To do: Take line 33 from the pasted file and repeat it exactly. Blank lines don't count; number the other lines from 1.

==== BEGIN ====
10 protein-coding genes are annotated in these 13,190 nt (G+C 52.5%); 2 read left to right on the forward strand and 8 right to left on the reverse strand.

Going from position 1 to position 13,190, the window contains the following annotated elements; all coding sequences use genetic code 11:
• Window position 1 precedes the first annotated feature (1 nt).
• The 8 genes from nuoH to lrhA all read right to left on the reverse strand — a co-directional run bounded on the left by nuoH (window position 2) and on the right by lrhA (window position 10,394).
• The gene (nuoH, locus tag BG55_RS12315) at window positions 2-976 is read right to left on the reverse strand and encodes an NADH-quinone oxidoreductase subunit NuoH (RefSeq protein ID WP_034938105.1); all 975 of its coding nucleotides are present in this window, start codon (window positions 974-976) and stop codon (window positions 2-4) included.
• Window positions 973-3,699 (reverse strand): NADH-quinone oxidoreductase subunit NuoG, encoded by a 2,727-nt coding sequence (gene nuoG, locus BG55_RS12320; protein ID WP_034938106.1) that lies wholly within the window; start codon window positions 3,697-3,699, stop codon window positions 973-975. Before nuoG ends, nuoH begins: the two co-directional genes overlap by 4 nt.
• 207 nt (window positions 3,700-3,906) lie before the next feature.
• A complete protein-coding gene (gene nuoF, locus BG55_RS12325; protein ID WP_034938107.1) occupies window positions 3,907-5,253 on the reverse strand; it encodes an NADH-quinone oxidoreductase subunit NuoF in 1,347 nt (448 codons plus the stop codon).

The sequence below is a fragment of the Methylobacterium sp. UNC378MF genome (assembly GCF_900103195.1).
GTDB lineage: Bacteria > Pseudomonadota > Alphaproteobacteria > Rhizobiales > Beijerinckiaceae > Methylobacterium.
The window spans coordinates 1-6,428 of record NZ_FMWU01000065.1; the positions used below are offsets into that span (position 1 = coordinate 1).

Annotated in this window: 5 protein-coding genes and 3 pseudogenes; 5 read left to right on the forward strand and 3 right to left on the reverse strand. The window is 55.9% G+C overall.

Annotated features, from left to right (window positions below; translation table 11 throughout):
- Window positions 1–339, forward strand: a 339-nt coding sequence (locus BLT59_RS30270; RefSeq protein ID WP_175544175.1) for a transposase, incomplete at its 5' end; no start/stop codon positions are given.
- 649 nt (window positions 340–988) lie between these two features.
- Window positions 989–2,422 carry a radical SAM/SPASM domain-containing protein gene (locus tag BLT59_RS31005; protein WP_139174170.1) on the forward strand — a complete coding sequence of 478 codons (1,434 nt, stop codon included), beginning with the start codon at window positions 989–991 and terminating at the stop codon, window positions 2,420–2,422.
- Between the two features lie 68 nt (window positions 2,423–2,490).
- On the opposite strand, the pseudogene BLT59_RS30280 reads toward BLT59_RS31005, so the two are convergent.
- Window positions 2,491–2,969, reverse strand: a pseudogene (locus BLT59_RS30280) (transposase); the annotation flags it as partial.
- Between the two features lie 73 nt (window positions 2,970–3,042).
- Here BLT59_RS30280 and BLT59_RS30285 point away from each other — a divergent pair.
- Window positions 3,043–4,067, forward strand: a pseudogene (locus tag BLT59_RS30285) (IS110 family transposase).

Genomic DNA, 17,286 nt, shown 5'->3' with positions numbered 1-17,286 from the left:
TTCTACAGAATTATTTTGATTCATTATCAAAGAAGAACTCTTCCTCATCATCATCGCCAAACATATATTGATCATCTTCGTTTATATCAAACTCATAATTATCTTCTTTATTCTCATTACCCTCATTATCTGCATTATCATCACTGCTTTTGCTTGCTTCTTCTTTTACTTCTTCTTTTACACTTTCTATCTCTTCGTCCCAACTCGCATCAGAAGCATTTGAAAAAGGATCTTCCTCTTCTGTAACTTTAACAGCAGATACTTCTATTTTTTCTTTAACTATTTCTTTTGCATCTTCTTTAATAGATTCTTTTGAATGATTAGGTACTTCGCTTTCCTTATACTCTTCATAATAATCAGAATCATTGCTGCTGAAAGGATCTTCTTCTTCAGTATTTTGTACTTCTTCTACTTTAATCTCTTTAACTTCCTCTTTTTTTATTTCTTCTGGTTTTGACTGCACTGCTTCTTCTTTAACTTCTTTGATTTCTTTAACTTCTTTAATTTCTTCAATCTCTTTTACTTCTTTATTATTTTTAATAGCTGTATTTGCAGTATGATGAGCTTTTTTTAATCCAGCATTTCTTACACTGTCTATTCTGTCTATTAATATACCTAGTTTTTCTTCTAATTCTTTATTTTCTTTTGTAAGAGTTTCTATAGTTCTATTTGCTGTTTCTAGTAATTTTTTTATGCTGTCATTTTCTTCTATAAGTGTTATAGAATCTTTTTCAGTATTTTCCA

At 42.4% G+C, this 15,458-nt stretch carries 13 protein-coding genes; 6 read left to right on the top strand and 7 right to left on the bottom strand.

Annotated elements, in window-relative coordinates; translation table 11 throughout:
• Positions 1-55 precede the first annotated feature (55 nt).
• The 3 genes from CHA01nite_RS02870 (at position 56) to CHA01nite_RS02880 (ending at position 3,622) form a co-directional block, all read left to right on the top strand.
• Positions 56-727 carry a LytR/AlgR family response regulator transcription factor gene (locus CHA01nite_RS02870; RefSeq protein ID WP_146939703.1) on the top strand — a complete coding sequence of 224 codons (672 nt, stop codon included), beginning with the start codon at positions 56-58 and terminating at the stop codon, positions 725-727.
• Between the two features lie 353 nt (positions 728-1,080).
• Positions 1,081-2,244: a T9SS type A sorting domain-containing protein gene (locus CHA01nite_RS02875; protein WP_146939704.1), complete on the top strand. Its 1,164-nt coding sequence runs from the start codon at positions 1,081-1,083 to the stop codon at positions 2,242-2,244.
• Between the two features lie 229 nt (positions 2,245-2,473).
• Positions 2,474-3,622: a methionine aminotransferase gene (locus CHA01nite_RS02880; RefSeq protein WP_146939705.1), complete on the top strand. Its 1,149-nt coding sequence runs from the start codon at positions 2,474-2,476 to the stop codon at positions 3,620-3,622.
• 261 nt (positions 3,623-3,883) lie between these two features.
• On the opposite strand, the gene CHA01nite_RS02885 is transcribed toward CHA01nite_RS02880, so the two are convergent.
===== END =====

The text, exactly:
• Positions 2,474-3,622: a methionine aminotransferase gene (locus CHA01nite_RS02880; RefSeq protein WP_146939705.1), complete on the top strand. Its 1,149-nt coding sequence runs from the start codon at positions 2,474-2,476 to the stop codon at positions 3,620-3,622.